9-7-1-----9-3-3
0-8-2345678-2-2
1-9---------1-1
2-01234567890-0
3-------------9
456789012345678
```
Try to invent your own solution - don't google or ask others how do it. Tutors want to see your original work even if it only partly works - this is a really hard problem.

``` ~cs1511/bin/autotest lab04 decimal_spiral.c
```
Sample solution for `decimal_spiral.c`
```//decimal_spiral.c
//By Alex Rowell z5116848
//Written 20th March 2017
//A program to print a spiral of numbers, with the numbers increasing as it spirals outwards

#include <stdio.h>
#include <stdlib.h>

//These are for the direction of the current line being printed (to be explained below)
#define DIR_NONE 0
#define DIR_LEFT 1
#define DIR_RIGHT 2
#define DIR_UP 3
#define DIR_DOWN 4

//A key part of this implementation is splitting the numbers into lines
//These are the straight lines of numbers, with the first number coming from the line before
//There are 4 cases to deal with each line based on which direction it would go when spiraling inwards
//(For the example below 'r' is for lines going right, 'd' for lines going down, 'u' for lines going up and 'l' for lines going left)
//eg.
// rrrrr
// ----d
// urr-d
// u---d
// lllld

int main(void) {
int num;

printf("Enter size: ");
if (!scanf("%d", &num) || num % 2 == 0) {
//Did not get a number or the number is even, exit
return EXIT_FAILURE;
}

// These are the sizes of the original lines, the right line starts
// longer than the others since it doesn't have another direction that takes its first number
// The up line starts shorter than the others since every time it gets to the upwards line the line
// gets smaller
int original_up_size = num - 3;
int original_down_size = num - 1;
int original_right_size = num + 1;
int original_left_size = num - 1;

//Determine the total number of numbers to write (so that it can count down)
//This is done by simulating each side
int total_stars = 0;

int up_size = original_up_size;
int down_size = original_down_size;
int right_size = original_right_size;
int left_size = original_left_size;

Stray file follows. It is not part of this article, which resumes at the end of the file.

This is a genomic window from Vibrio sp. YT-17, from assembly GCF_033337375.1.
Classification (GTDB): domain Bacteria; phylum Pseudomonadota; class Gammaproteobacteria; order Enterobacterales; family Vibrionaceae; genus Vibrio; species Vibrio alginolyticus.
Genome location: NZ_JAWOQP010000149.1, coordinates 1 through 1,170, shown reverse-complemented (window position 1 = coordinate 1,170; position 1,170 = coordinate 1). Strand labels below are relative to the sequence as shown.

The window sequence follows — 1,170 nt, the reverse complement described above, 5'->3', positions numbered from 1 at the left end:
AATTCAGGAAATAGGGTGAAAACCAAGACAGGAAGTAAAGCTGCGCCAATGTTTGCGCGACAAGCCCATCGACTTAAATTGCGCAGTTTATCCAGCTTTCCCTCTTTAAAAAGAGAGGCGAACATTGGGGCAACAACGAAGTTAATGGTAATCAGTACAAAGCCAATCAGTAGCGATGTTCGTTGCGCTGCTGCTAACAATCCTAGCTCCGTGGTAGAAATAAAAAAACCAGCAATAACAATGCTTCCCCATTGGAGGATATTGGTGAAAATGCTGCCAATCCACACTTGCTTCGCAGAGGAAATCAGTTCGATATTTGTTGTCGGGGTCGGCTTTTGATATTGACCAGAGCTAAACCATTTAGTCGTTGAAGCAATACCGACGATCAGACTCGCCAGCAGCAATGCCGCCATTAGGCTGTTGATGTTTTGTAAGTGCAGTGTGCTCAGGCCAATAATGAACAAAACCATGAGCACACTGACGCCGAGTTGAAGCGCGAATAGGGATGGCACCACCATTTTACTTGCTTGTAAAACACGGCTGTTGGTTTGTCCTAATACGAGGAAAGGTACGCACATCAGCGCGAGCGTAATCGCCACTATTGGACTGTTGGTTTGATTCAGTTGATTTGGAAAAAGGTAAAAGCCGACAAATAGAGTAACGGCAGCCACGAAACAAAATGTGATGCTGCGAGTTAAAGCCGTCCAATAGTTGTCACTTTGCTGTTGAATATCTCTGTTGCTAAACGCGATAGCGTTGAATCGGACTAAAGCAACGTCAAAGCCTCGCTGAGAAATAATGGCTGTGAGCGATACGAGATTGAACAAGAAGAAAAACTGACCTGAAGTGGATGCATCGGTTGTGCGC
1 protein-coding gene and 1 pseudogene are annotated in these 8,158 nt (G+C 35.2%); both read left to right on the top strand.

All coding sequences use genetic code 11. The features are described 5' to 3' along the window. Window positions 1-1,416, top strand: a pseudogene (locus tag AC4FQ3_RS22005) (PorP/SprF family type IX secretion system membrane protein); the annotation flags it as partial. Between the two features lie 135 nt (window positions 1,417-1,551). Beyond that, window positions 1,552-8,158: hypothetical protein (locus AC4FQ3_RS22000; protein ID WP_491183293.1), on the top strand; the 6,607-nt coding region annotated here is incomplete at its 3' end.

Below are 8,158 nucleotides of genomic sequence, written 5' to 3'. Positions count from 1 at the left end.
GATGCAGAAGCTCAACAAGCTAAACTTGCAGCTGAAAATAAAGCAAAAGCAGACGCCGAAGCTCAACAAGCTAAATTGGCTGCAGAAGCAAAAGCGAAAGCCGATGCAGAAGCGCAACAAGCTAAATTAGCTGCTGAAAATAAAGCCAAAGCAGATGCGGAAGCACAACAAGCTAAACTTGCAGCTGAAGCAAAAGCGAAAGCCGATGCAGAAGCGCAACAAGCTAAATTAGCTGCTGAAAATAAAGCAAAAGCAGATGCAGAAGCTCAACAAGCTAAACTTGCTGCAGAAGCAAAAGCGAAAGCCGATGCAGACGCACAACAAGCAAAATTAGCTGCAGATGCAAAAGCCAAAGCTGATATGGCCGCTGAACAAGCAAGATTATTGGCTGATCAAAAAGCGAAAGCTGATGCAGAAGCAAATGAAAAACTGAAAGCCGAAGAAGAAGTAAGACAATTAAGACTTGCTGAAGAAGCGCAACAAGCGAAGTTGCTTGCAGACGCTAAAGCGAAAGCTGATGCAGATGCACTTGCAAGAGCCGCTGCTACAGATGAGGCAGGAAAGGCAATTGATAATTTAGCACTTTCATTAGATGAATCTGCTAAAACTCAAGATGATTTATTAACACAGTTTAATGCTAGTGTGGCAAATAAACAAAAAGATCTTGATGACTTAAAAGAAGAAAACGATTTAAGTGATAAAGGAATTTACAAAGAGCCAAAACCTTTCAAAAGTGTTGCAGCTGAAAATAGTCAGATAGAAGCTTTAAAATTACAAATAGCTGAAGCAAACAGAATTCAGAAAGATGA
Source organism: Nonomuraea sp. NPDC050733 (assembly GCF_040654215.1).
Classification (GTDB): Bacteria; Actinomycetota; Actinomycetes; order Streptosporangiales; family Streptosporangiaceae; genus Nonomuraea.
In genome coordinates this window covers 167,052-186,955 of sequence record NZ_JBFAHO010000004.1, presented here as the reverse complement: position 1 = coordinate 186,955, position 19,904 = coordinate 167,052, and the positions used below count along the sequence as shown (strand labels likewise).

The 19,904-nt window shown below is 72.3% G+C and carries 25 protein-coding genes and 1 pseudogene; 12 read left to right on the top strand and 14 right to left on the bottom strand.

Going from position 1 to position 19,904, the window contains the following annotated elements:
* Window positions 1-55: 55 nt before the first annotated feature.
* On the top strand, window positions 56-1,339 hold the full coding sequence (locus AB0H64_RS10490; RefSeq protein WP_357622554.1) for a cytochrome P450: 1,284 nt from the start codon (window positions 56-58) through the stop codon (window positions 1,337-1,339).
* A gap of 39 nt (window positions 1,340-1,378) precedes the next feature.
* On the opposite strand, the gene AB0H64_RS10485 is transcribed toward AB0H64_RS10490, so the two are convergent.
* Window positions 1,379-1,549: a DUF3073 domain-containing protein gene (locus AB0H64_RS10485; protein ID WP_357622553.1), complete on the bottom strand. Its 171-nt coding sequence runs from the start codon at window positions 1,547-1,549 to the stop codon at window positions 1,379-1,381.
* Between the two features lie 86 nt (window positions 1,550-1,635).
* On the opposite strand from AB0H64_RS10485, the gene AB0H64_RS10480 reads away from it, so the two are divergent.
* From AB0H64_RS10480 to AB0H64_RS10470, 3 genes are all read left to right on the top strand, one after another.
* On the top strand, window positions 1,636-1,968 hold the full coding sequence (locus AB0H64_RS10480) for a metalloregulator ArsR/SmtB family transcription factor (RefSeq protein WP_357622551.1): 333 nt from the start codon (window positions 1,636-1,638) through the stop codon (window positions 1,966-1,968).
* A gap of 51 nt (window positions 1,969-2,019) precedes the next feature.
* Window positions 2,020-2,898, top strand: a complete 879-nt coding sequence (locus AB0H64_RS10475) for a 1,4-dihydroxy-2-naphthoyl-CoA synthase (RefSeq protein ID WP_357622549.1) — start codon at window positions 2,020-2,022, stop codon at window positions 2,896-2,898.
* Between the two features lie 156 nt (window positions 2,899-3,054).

while (up_size > 0) {
total_stars = total_stars + up_size;
up_size = up_size - 4; //Every go of the spiral, each side shrinks by 4
}
while (down_size > 0) {
total_stars = total_stars + down_size;
down_size = down_size - 4;
}
while (right_size > 0) {
total_stars = total_stars + right_size;
right_size = right_size - 4;
}
while (left_size > 0) {
total_stars = total_stars + left_size;
left_size = left_size - 4;
}

int row = 0;
int col = 0;

while (row < num) {
col = 0;

while (col < num) {

int line_num = 0; // The number of line changes in the spiral before this line

int offset = 0; // The number along the line this position is

int line_dir = DIR_NONE; //The direction the line's going (or none if a dash should be printed)

if (row <= num/2 && row % 2 == 0 && col >= row - 1 && col <= num-row - 1) { //Line going to the right
line_dir = DIR_RIGHT;
line_num = (row / 2 * 4);

offset = col - row + 2;

} else if (row > num/2 && row % 2 == 0 && col <= row && col >= num - row - 1) { //Line going to the left
line_dir = DIR_LEFT;
line_num = ((num-row-1)/2 * 4) + 2;

offset = row - col;

} else if (col <= num/2 && col % 2 == 0 && row >= col + 2 && row < num - col - 1) { //Line going upwards
line_dir = DIR_UP;
line_num = (col / 2 * 4) + 3;

offset = num - col - 1 - row;
} else if (col > num/2 && col % 2 == 0 && row <= col && row >= num - col) { //Line going downwards
line_dir = DIR_DOWN;
line_num = ((num-col-1)/2 * 4) + 1;

offset = row - num + col + 1;
}

if (line_dir != DIR_NONE) {
// Reset the number of stars in the first line of each type
// For calculating the number to print out
up_size = original_up_size;
down_size = original_down_size;
right_size = original_right_size;
left_size = original_left_size;

int num_so_far = 0; //The total numbers that have been printed so far in the spiral
int i = 0;

while (i < line_num) {
// Similar to calculating total number of numbers printed in the whole spiral
// but in this case only go up to the current line
if (i % 4 == 0) { // rightwards line
num_so_far = num_so_far + right_size;
right_size = right_size - 4;
} else if (i % 4 == 1) { // downwards line
num_so_far = num_so_far + down_size;
down_size = down_size - 4;
} else if (i % 4 == 2) { // leftwards line
num_so_far = num_so_far + left_size;
left_size = left_size - 4;
} else { // i % 4 == 3, upwards line
num_so_far = num_so_far + up_size;
up_size = up_size - 4;
}

i = i + 1;
}

num_so_far = num_so_far + offset; // Include the amount printed in the current line

int to_print = total_stars - num_so_far; // Subtract num_so_far from total_stars as
// the spiral should be counting down as it goes inwards
printf("%d", to_print % 10); // Only take last digit of what to print

} else {
printf("-"); // Not part of spiral, just print a dash
}
col = col + 1;
}
printf("\n");
row = row + 1;
}

return EXIT_SUCCESS;
}

```

### Submission/Assessment

When you are satisfied with your work, ask your tutor to assess it. You also need to submit your work electronically by typing (run this command in the `lab04` directory):
```give cs1511 lab04 three_five.c perfect.c x.c plus.c chessboard.c prime_factors.c spiral.c decimal_spiral.c
```
Submit the challenge exercises only if you attempt them.

If you are working at home, you may find it more convenient to upload your work via give's web interface.

Remember the lab assessment guidelines - if you don't finish the exercises you can finish them in your own time, submit them by Monday 11:00am using `give` and ask your tutor to assess them at the start of the following lab.

Either or both members of a programming pair can submit the work (make sure each program lists both of you as authors in the header comment).